The Parabellum-Pistole (Pistol Parabellum), popularly  known as the Luger, is a toggle locked, , . The design was patented by in and produced by arms manufacturer (DWM) starting in 1900; it was an evolution of the designed .
The Luger was made popular by its use by Germany during and . Though the Luger pistol was first introduced in , it is notable for being the pistol for which the (also commonly known as the 9mm Luger) cartridge was developed.
The Luger uses a toggle-lock action, which utilizes a jointed arm to lock, as opposed to the slide actions of almost every other semi-automatic pistol. After a round is fired, the barrel and toggle assembly (both locked together at this point) travel rearward due to recoil. After moving roughly one-half inch (13 mm) rearward, the toggle strikes a cam built into the frame, causing the knee joint to hinge and the toggle and breech assembly to unlock. At this point the barrel stops its rearward movement (it impacts the frame), but the toggle and breech assembly continue moving (bending the knee joint) due to momentum, extracting the spent casing from the chamber and ejecting it. The toggle and breech assembly subsequently travel forward (under spring tension) and the next round from the magazine is loaded into the chamber. The entire sequence occurs in a fraction of a second. This mechanism worked well for higher pressure cartridges, but cartridges loaded to a lower pressure could cause the pistol to malfunction because they did not generate enough recoil to work the action fully. This resulted in either the breechblock not clearing the top cartridge of the magazine, or becoming jammed open on the cartridge's base. 
In World War I, as were found to be effective in , experiments with converting various types of pistols to (Reihenfeuerpistolen, literally "row-fire pistols" or "consecutive fire pistols") were conducted. Among those the Luger pistol (German Army designation Pistole 08) was examined; however, unlike the , which was converted in great numbers to Reihenfeuerpistolen, the Luger proved to have an excessive in full-automatic mode.
The Luger pistol was manufactured to exacting standards and has a long service life. praised the Luger's 55 degree grip angle and duplicated it in his .
The P.08 was the usual for personnel in both world wars, though it was being replaced by the starting in . In 1930, took over manufacture of the P.08 (until 1943).
The Army evaluated the Luger pistol in 7.65 mm P (.30 Luger in USA) and adopted it in 1900 as its standard sidearm, designated Ordonnanzpistole 00 or OP00, in 1900. The Luger pistol was accepted by the German Navy in 1904, and in (as Pistole 08) by the German Army (chambered in ) replacing the . The Lange Pistole 08 or Artillery Luger had a stock and longer barrel, and sometimes used with a 32 round drum magazine (Trommelmagazin 08).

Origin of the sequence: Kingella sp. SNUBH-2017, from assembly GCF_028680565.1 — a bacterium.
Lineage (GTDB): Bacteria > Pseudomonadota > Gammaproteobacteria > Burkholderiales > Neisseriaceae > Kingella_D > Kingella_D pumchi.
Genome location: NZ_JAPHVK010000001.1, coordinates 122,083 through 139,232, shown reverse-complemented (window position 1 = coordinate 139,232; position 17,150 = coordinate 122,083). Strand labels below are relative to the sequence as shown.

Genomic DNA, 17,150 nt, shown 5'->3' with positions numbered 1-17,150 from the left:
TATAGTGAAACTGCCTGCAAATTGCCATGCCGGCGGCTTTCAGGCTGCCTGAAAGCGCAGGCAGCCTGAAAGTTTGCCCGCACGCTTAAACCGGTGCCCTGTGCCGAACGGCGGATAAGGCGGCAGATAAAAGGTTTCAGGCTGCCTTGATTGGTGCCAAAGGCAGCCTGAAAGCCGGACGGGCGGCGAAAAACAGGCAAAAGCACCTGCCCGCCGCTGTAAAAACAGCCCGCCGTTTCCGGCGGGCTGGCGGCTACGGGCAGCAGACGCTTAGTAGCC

The United States evaluated several semi-automatic pistols in the late 1800s, including the , , and an entry from . In 1900 the US purchased 1000 Lugers for field trials. Later, a small number were sampled in the then-new, more powerful 9 mm round. Field experience with .38 caliber revolvers in the Philippines and ballistic tests would result in a requirement for still-larger rounds.
In , the US Army held trials for a large-caliber semi-automatic. DWM provided two samples chambered in for testing. After initial trials, DWM, Savage, and Colt were asked to provide further samples for evaluation. DWM withdrew for reasons that are still debated, though the Army did place an order for 200 more samples.
Although obsolete, the Luger is still sought after by collectors both for its sleek design, superlative accuracy, and by its connection to and . Limited production of the P.08 by its original manufacturer resumed when refurbished a quantity of them in for the pistol's centenary. More recently, announced  the continuation of its Parabellum Model 08 line with 200 examples at $15,950.00 a piece. The Luger was prized by Allied soldiers during both of the World Wars. Thousands were taken home during both wars, and are still in circulation today. 
- Imperial Lugers by Jan C. Still (Still's Books - 1994)
- Third Reich Lugers by Jan C. Still (Still's Books - 1988)
- Weimar Lugers by Jan C. Still (Still's Books - 1993)
- Lugers at Random by Charles Kenyon (Hand Gun Press - 1990)
- La Luger Artiglieria by Mauro Baudino (Editoriale Olimpia - 2004)